Millions Can Walk
a feature documentary by Christophe Schaub and Kamal Musale will be screening on February 6, 2014 at 2.30 pm at Tata Theatre, NCPA.
Commenting on the release of the film, director Kamal Musale, said, “Millions Can Walk is the story of a struggle for justice. It’s about a huge and silent mass of people who found a powerful way to claim for their rights. Our movie documents their non violent action, compelling the government to heed them. We wanted to give this historic protest a permanent voice and to inspire people to stand up for their rights.”
Millions Can Walk is an eye opening documentary about a 400 kilometer protest march by 100,000 indigenous inhabitants and landless farmers from Gwalior to Delhi. Their demand? Their right to existence and obtaining a beneficial Land Reforms Act to provide access to land and livelihood resources to the poor landless, homeless and marginalized communities. With a voice-over providing background history, this narrative documentary is interspersed with interviews of the participants and the minister responsible for handling their ordeal. It shows the multiple facets of this imposing protest march and focuses as well on the daily realities of these proud people.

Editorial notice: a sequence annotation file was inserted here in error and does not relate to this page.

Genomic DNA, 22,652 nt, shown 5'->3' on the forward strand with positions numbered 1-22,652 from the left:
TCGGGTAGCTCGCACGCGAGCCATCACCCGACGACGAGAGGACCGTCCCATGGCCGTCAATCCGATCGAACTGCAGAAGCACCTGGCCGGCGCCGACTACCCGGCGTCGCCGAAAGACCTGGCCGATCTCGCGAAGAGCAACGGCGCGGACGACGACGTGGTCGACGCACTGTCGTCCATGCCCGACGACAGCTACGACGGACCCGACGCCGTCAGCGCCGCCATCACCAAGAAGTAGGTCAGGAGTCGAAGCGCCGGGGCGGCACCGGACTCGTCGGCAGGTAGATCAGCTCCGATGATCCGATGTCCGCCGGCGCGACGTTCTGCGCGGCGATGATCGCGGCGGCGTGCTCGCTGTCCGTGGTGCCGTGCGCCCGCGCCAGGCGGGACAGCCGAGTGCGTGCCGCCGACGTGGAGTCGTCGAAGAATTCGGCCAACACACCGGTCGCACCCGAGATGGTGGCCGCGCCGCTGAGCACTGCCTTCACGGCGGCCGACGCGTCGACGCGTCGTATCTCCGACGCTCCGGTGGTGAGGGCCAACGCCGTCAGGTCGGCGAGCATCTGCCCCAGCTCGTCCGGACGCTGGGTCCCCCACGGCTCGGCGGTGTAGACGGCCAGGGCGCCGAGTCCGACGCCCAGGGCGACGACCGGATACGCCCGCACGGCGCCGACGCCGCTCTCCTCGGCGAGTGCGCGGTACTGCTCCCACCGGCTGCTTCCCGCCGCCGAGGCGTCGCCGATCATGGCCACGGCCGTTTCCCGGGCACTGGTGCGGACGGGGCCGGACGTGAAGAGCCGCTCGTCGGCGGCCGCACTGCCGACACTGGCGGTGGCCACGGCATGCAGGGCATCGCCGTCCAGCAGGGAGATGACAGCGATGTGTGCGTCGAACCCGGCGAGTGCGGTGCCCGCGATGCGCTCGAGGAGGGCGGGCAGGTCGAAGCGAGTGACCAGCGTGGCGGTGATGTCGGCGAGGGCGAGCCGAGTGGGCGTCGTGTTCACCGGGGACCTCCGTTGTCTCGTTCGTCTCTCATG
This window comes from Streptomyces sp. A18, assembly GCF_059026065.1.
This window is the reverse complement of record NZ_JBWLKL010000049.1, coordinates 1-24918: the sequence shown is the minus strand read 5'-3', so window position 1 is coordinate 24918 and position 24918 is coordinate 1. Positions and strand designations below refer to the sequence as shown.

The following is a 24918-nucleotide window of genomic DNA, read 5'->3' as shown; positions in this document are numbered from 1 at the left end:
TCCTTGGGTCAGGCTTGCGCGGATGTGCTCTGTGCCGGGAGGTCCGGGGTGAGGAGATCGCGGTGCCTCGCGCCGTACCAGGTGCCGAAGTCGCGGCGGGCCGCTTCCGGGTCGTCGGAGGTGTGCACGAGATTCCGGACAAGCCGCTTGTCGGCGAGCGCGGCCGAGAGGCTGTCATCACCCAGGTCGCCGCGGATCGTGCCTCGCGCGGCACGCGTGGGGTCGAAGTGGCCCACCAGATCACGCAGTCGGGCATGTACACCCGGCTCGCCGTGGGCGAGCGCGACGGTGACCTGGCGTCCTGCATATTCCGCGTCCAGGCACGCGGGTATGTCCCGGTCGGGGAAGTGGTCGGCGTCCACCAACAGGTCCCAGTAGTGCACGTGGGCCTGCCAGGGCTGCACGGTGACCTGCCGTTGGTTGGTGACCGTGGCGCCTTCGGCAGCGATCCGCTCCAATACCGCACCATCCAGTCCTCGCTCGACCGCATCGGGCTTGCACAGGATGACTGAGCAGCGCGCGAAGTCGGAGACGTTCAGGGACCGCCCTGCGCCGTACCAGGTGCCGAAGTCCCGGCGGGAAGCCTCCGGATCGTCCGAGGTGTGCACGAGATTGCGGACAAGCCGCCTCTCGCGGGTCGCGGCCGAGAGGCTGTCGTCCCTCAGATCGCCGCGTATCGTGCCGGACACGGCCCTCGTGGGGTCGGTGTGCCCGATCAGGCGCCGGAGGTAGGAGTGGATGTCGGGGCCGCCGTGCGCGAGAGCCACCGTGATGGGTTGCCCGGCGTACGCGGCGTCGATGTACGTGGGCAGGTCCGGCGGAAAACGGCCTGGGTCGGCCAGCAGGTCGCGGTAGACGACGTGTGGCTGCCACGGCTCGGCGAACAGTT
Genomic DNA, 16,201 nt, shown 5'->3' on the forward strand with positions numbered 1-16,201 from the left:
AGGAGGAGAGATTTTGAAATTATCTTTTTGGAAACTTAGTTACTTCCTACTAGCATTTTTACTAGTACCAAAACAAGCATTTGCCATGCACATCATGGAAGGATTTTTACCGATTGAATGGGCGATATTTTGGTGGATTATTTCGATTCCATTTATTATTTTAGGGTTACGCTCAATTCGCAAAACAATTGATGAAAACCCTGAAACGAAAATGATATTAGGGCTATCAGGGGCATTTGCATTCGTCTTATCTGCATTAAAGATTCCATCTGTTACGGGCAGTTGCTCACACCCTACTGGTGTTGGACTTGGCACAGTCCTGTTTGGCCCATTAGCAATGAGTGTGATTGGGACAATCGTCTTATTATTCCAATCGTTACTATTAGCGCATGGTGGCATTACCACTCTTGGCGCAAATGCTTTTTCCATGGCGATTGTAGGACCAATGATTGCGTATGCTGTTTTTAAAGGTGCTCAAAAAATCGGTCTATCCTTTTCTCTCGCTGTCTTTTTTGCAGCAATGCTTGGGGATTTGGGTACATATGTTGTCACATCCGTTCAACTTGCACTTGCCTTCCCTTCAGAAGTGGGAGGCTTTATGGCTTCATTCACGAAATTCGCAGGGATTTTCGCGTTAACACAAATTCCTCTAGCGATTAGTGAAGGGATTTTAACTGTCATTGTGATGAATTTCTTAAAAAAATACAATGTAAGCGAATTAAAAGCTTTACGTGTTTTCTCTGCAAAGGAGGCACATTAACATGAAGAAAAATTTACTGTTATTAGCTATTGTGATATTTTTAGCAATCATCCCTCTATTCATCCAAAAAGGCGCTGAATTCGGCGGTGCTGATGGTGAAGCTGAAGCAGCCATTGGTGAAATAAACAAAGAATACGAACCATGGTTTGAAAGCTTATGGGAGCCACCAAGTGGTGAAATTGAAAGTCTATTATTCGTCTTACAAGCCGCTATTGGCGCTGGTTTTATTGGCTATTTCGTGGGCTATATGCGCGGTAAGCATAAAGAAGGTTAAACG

How can one fight for one’s rights without using violence? With such an important contemporary question, the film spreads far beyond the borders of India, it reflects what is happening all over the world: in Brazil, in China, in Indonesia: “all these countries want to catch up as much as they can with the rich countries of the world. They want to be attractive for investments and therefore put productivity first, with disregards to displacement of people because of factories, water dams or reservoir, or other land grabbing issues. The victims are of course the weaker one economically, the indigenous people or the untouchables. Capitalism in this fashion, without guardrails, without ethics or values, is growing as an ever starving uncontrolled monster whose appetite and pollution endangers society at large.”